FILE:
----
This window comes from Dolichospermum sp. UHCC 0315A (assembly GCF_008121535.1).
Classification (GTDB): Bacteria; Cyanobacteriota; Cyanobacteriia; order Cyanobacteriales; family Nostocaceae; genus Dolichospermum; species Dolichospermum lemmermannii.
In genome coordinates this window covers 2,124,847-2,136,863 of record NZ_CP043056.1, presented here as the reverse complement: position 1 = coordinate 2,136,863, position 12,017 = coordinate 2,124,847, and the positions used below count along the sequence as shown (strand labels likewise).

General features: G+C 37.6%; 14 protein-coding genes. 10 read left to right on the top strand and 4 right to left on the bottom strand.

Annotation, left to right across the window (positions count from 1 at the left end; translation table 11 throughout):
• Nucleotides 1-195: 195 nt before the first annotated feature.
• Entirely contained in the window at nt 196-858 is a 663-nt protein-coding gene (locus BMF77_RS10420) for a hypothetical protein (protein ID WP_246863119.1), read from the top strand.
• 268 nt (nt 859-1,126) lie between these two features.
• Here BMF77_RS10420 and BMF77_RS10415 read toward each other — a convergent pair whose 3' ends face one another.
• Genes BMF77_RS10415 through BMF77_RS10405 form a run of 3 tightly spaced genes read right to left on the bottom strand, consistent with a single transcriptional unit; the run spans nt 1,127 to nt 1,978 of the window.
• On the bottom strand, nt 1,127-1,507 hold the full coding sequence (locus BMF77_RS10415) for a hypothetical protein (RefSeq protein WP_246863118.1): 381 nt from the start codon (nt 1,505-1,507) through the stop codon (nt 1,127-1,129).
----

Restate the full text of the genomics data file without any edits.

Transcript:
This window comes from Dolichospermum sp. UHCC 0315A (assembly GCF_008121535.1).
Classification (GTDB): Bacteria; Cyanobacteriota; Cyanobacteriia; order Cyanobacteriales; family Nostocaceae; genus Dolichospermum; species Dolichospermum lemmermannii.
In genome coordinates this window covers 2,124,847-2,136,863 of record NZ_CP043056.1, presented here as the reverse complement: position 1 = coordinate 2,136,863, position 12,017 = coordinate 2,124,847, and the positions used below count along the sequence as shown (strand labels likewise).

General features: G+C 37.6%; 14 protein-coding genes. 10 read left to right on the top strand and 4 right to left on the bottom strand.

Annotation, left to right across the window (positions count from 1 at the left end; translation table 11 throughout):
• Nucleotides 1-195: 195 nt before the first annotated feature.
• Entirely contained in the window at nt 196-858 is a 663-nt protein-coding gene (locus BMF77_RS10420) for a hypothetical protein (protein ID WP_246863119.1), read from the top strand.
• 268 nt (nt 859-1,126) lie between these two features.
• Here BMF77_RS10420 and BMF77_RS10415 read toward each other — a convergent pair whose 3' ends face one another.
• Genes BMF77_RS10415 through BMF77_RS10405 form a run of 3 tightly spaced genes read right to left on the bottom strand, consistent with a single transcriptional unit; the run spans nt 1,127 to nt 1,978 of the window.
• On the bottom strand, nt 1,127-1,507 hold the full coding sequence (locus BMF77_RS10415) for a hypothetical protein (RefSeq protein WP_246863118.1): 381 nt from the start codon (nt 1,505-1,507) through the stop codon (nt 1,127-1,129).